Melky Cabrera bought a website and dreamed up a fake supplement in an attempt to beat his PED suspension

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This all reads like the plot for a low-budget tech thriller movie. A bad, low-budget tech thriller.

According to Teri Thompson, Bill Madden, Christian Red, Michael O’Keefe and Nathaniel Vinton of the New York Daily News, outfielder Melky Cabrera “created a fictitious website and a nonexistent product designed to prove he inadvertently took the banned substance that caused a positive test under Major League Baseball’s drug program.”

The website, purchased by an associate of Cabrera’s from the Dominican Republic named Juan Nunez, cost a total of $10,000.

The product, advertised as a topical cream, was going to anchor Cabrera’s defense during his appeal.

But “baseball figured out the ruse pretty quickly,” a source familiar with the case told the Daily News.

Cabrera’s agents, Sam and Seth Levinson of ACES, have distanced themselves from Nunez and are claiming that the scheme was concocted without their knowledge. There’s no evidence that they’re lying, though Nunez has been hired directly by the agents in the past to obtain and deal with Dominican clients.

Federal investigators are now looking into the case, and it seems possible if not likely that Cabrera will be facing punishment beyond his 50-game ban from professional baseball. “If you engage in this type of activity,” concludes a well-informed source in the Daily News exclusive, “you do it at great risk to your livelihood.”

Noah Syndergaard: ‘I feel like I’m going to bet (on) myself in free agency’

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Yankees starter Luis Severino and Phillies starter Aaron Nola both signed contract extensions within the last week. Severino agreed to a four-year, $40 million contract with a 2023 club option. Nola inked a four-year, $45 million deal with a 2023 club option.

While the deals both represented significant raises and longer-term financial security for the right-handed duo, some feel like the players are selling themselves short. It has become a more common practice for players to agree to these types of deals in part due to how stagnant free agency has become. Get the money while you can.

Mets starter Noah Syndergaard is in a similar situation as Severino and Nola were. He and the Mets avoided arbitration last month, agreeing on a $6 million salary for the 2019 season. He has two more years of arbitration eligibility left. A contract extension with the Mets would presumably cover both of those years plus two or three years of what would be free agent years. As Tim Britton of The Athletic reports, however, Syndergaard plans to test free agency when the time comes.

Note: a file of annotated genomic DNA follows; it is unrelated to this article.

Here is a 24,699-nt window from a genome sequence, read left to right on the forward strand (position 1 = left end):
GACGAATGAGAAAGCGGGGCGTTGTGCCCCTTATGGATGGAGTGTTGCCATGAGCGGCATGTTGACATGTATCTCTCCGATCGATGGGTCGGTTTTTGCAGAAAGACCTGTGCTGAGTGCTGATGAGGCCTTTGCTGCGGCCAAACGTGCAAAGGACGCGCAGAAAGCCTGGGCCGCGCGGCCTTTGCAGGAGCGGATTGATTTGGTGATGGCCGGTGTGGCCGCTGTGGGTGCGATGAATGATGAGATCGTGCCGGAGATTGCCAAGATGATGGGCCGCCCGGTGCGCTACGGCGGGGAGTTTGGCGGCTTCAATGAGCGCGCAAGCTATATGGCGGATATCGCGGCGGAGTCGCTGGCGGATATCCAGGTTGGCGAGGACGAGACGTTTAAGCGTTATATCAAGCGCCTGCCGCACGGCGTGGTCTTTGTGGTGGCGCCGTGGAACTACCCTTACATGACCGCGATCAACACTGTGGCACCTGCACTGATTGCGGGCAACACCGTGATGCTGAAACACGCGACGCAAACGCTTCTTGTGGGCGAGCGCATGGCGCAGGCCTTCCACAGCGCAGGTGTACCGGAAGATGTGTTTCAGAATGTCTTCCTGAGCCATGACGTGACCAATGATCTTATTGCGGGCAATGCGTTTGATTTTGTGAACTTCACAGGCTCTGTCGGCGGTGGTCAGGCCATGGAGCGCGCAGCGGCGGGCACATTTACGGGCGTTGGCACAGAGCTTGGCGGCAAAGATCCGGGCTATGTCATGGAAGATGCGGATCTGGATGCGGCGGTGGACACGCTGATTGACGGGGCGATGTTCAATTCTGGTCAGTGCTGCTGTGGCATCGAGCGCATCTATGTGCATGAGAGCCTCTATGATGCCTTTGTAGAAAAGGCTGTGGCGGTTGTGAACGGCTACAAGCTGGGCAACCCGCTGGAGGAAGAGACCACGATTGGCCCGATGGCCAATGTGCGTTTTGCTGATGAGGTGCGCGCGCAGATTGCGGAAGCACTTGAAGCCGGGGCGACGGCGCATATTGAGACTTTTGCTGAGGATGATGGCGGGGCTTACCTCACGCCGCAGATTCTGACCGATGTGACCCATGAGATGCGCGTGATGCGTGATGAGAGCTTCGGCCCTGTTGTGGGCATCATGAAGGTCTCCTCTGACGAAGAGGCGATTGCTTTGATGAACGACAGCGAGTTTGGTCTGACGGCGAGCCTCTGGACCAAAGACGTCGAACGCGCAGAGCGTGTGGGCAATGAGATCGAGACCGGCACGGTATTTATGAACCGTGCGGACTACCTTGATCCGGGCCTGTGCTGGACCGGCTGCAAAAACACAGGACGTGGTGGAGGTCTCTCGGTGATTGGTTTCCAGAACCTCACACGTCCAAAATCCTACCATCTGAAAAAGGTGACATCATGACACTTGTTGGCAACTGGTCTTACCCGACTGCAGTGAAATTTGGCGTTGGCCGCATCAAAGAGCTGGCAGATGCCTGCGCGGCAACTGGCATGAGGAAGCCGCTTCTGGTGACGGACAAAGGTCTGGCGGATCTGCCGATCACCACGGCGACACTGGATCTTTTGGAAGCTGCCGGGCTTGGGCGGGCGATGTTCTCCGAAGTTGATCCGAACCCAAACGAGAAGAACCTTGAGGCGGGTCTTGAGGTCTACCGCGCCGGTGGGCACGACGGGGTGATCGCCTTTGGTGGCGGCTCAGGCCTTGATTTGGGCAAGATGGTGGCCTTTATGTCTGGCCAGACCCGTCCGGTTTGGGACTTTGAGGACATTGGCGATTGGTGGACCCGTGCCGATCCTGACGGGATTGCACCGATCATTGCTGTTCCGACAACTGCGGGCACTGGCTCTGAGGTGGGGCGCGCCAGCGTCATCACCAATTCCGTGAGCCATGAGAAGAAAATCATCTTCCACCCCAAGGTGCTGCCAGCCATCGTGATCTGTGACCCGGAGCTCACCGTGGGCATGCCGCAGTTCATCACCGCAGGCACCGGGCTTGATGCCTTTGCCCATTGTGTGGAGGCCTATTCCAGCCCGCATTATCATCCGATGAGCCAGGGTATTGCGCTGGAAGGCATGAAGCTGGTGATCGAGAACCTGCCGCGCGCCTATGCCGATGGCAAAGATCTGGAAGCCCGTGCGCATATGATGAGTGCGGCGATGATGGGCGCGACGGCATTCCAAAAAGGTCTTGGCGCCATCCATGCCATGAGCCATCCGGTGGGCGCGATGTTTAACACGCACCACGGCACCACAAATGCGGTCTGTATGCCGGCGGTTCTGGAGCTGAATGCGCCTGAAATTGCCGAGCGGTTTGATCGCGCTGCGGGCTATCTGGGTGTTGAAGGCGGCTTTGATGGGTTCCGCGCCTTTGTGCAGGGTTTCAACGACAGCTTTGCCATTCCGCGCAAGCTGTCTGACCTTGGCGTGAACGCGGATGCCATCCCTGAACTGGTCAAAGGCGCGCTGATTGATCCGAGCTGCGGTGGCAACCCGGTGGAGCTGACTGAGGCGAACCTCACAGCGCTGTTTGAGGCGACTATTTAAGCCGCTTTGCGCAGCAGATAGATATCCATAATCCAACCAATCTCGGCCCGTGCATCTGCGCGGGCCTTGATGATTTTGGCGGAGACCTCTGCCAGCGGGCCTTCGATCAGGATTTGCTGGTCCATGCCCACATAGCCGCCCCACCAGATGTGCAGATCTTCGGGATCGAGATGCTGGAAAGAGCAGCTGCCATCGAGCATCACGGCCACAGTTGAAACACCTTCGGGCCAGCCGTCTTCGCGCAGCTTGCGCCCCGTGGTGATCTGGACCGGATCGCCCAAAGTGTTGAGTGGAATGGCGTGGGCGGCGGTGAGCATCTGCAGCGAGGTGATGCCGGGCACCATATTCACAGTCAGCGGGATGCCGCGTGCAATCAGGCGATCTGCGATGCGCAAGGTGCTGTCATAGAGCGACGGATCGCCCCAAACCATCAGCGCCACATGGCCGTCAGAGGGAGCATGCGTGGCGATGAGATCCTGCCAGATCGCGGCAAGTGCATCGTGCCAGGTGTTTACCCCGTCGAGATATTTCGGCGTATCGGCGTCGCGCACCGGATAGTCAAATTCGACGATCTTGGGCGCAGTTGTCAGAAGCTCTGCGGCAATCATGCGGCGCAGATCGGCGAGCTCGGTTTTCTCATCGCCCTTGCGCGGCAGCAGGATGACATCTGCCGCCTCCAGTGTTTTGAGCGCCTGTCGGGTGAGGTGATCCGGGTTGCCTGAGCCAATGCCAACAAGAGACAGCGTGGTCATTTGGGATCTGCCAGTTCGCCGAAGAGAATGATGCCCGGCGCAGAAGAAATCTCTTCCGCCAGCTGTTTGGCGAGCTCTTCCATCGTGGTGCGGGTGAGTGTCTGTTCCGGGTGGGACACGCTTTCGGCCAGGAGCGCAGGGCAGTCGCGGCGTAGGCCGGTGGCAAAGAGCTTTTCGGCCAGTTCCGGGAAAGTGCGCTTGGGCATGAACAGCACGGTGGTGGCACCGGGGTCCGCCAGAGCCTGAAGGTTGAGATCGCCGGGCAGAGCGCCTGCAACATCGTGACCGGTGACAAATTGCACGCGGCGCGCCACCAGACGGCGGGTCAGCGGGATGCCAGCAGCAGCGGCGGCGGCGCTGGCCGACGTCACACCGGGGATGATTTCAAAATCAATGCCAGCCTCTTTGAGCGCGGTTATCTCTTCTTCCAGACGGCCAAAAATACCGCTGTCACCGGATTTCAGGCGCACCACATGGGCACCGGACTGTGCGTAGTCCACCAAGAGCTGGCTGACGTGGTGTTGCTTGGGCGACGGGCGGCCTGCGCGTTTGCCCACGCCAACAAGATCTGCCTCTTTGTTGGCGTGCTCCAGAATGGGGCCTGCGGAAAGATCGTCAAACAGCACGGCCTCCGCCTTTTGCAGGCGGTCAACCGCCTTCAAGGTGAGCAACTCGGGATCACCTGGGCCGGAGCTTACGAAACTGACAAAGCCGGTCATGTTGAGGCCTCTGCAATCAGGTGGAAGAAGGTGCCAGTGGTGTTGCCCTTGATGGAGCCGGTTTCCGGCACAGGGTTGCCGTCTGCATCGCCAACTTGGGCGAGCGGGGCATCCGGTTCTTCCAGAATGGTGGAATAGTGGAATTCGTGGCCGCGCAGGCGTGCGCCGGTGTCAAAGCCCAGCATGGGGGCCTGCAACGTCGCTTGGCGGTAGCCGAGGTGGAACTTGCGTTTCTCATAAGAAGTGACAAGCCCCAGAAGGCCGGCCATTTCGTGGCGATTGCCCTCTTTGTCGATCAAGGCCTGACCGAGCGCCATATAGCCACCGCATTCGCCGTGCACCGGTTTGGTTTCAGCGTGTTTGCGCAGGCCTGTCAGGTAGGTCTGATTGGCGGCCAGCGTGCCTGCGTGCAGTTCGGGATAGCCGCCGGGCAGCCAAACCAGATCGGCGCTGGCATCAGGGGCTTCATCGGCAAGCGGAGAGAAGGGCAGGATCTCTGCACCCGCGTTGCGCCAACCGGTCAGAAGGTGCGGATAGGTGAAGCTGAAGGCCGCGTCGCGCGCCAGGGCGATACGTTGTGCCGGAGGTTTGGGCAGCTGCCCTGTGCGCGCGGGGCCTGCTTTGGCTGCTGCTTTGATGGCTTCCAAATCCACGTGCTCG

Syndergaard said, “I trust my ability and the talent that I have. So I feel like I’m going to bet (on) myself in free agency and not do what they did. But if it’s fair for both sides and they approach me on it, then maybe we can talk.” He clarified that he would be open to a conversation about an extension, but the Mets thus far haven’t approached him about it. In his words, “There’s been no traction.”

Syndergaard, 26, has been one of baseball’s better starters since debuting in 2015. He owns a career 2.93 ERA with 573 strikeouts and 116 walks in 518 1/3 innings. Among pitchers to have logged at least 400 innings since 2015 and post a lower ERA are Clayton Kershaw (2.22), Jacob deGrom (2.66) and Max Scherzer (2.71). Syndergaard made only seven starts in 2017 yet still ranks seventh among pitchers in total strikeouts since 2015.

If Sydergaard doesn’t end up signing an extension, he will be entering free agency after the 2021 season. The collective bargaining agreement expires in December 2021 and a new one will likely be agreed upon around that time. Syndergaard will hopefully have better prospects entering free agency then than players do now.